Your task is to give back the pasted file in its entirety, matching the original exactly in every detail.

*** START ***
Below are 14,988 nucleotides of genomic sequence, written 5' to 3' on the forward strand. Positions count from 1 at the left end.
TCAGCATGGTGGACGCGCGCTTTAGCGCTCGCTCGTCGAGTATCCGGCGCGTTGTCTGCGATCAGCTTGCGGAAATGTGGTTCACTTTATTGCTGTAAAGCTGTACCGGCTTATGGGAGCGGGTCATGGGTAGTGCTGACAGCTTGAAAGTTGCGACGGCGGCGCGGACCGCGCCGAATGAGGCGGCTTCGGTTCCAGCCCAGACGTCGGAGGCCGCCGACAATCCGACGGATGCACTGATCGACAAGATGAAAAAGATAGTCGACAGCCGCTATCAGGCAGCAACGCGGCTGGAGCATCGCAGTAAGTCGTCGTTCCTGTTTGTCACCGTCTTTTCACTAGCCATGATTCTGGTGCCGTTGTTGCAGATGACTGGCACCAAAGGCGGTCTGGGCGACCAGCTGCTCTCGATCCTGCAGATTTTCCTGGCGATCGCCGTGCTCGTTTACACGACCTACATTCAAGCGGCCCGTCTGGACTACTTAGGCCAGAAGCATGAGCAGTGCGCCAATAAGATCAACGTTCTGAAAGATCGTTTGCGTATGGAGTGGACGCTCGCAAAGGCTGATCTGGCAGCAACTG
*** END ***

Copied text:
Below are 14,988 nucleotides of genomic sequence, written 5' to 3' on the forward strand. Positions count from 1 at the left end.
TCAGCATGGTGGACGCGCGCTTTAGCGCTCGCTCGTCGAGTATCCGGCGCGTTGTCTGCGATCAGCTTGCGGAAATGTGGTTCACTTTATTGCTGTAAAGCTGTACCGGCTTATGGGAGCGGGTCATGGGTAGTGCTGACAGCTTGAAAGTTGCGACGGCGGCGCGGACCGCGCCGAATGAGGCGGCTTCGGTTCCAGCCCAGACGTCGGAGGCCGCCGACAATCCGACGGATGCACTGATCGACAAGATGAAAAAGATAGTCGACAGCCGCTATCAGGCAGCAACGCGGCTGGAGCATCGCAGTAAGTCGTCGTTCCTGTTTGTCACCGTCTTTTCACTAGCCATGATTCTGGTGCCGTTGTTGCAGATGACTGGCACCAAAGGCGGTCTGGGCGACCAGCTGCTCTCGATCCTGCAGATTTTCCTGGCGATCGCCGTGCTCGTTTACACGACCTACATTCAAGCGGCCCGTCTGGACTACTTAGGCCAGAAGCATGAGCAGTGCGCCAATAAGATCAACGTTCTGAAAGATCGTTTGCGTATGGAGTGGACGCTCGCAAAGGCTGATCTGGCAGCAACTG